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Dog Training Page - Promoting the fair training of sport and working dogs

Four Basic Principles:  Motivate - Clearly define the task - Give feed back - Train repeatedly

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Dog training - luring - imprinting - Menlo Park Schutzhund Club training with Michele Hansen

  Click on the links below for more dog training information

 Dog Training Links
 Clicker Training
 Clicker Myth
 Compulsion Defined
 Training with Rewards
 Living with a High Drive Dog
 Dog Training Books

High Scoring Female - 2008 Northwestern Regional Championships - Gjeter av Xazziam & Michele Hansen

Dog Training Foreword

A dog training page developed to share basic ideas for training dogs in various sporting & working activities, sport of Schutzhund (IPO) and for living with the high drive working dog

A solid working foundation will be the result of balanced and fair training methods that include well defined rules and clear feedback. Below are some simple ideas listed to help visitors understand some basic training concepts. Recommended dog training books (references) as well as dog training videos are available through out the site.

Although this is not a step by step, online dog training course, the following principals will be of great value when following any dog training course.

Dog training requires the same Basic Principals humans use to achieve skilled abilities (see chart below). They are as follows: (1) Motivate to perform the task, (2) clearly define the task, (3) give feed back and (4) train repeatedly.


 Dog Training Chart

Basic Principals

 Motivate to perform the task

The opportunity to perform a task is a form of motivation!
Positive Reinforcement

Reward based training

*The genetic working dog often shows self-motivation when given an opportunity to learn or perform a task. Rewards (toys/food) further enhance the dogs desire to perform.

Negative Reinforcement

Compulsion & Force Training

A dog showing lack of motivation to perform a specific task may require an alternative to reward based methods. The motivation of choice for this exercise may require a balanced use of compulsion 

Clearly define
the task

To vague of instruction for the dog is the underlying issue of most training problems
    • Keep things simple - Working dogs thrive on challenges, they are often more motivated to learn and perform when tasks are broken down into easy steps.

    Through specifically designed training challenges that do not require physical force or compulsion, the dog will usually require more time and practice to learn commanded tasks. However, this same dog will most likely require less maintenance training in the future and develop greater reliability for working tasks!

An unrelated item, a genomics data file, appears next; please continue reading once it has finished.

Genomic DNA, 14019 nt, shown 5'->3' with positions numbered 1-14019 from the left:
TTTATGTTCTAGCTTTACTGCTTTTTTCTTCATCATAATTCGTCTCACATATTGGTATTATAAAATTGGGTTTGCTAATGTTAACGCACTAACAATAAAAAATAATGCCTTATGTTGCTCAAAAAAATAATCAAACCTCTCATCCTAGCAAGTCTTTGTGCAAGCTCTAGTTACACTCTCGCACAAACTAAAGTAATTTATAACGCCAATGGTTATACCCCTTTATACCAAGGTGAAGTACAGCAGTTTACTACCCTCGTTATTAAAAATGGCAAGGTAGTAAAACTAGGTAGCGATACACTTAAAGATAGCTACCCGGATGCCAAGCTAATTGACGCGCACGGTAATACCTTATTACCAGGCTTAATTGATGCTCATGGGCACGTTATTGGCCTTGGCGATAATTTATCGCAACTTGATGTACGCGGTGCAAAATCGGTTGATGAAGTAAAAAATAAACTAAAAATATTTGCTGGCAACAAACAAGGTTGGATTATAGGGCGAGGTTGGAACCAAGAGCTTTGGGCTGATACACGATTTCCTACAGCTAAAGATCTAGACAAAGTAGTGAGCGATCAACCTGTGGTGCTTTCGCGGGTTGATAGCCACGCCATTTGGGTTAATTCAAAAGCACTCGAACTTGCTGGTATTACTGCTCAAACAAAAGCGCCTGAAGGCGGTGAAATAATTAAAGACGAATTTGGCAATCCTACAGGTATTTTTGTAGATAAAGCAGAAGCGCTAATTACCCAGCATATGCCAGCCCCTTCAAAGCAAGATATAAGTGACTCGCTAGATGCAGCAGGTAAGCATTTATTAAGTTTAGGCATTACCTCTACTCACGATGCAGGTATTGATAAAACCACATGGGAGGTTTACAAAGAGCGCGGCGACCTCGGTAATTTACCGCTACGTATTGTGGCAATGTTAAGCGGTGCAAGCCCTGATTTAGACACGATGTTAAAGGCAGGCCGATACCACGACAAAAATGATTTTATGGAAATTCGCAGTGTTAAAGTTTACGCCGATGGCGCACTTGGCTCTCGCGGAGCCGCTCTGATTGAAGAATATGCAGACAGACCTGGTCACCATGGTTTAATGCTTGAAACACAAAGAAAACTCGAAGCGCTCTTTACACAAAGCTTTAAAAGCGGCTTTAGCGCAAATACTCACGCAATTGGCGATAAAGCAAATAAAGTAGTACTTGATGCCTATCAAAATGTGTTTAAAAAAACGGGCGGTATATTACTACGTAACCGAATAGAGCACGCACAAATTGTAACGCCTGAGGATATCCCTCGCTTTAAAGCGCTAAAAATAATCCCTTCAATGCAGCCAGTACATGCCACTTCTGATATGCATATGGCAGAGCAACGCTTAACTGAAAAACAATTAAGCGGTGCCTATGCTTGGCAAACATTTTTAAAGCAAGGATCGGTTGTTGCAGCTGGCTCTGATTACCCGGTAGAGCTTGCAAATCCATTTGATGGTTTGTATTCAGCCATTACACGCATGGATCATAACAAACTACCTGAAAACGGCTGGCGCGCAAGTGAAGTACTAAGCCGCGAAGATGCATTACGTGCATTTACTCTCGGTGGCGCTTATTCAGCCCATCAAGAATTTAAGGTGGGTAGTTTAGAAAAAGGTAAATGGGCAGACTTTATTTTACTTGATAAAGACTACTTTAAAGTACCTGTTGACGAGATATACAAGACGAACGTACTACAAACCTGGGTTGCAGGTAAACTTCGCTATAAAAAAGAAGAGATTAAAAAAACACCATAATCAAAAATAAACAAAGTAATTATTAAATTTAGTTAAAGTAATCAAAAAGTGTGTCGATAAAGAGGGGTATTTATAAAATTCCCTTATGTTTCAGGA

When corrections are used as a form of motivation to achieve desired behavior, dogs do best when Praise and/or rewards are used in combination to relieve pressure and let the dog know he or she is performing the task correctly

     Give feed back

    A dog's behavior is consistent when his trainer's behavior is consistent

    Define rules by using consistent verbal praise, cues and rewards

    • Use verbal praise, such as; "good dog" to help the dog know he is showing the correct behavior and is on course to correctly completing the job 

    • Cues, such as a clicker device or verbal "Yes", before rewarding the dog
      helps him understand exactly which behaviors are correct.

    Define rules by using consistent verbal warnings and cues

    Compulsion in the form of collar corrections may be necessary to guide the dog and/or maintain control.

    • Give the dog a chance - A verbal warning; such as, "no" when the dog's behavior is not correct reminds the dog to stay on task.

    Train repeatedly

    Things to ask yourself

     - Am I using the right motivation for this dog?

    - Am I clearly defining the task?

    - Am I giving the dog consistent feed back?
    Train repeatedly & in a variety of situations

    A training program using Positive Reinforcement will help the dog become proficient at performing tasks. 
    Train repeatedly & in a variety of situations

    Leash corrections maybe necessary  as a slight collar guide or a reminder for control.

    CAUTION: Compulsion used  repeatedly, is a likely indication, the dog is not clear on the task. In addition, it is common for the dog to develop artificial and unintended behaviors through the continuous use of compulsion ; i.e., cowardness, hardness or even a tendency to retaliate (fight the training).  

    When the dog shows training problems we should ask ourselves where we have gone wrong and not simply blame it on the dog!

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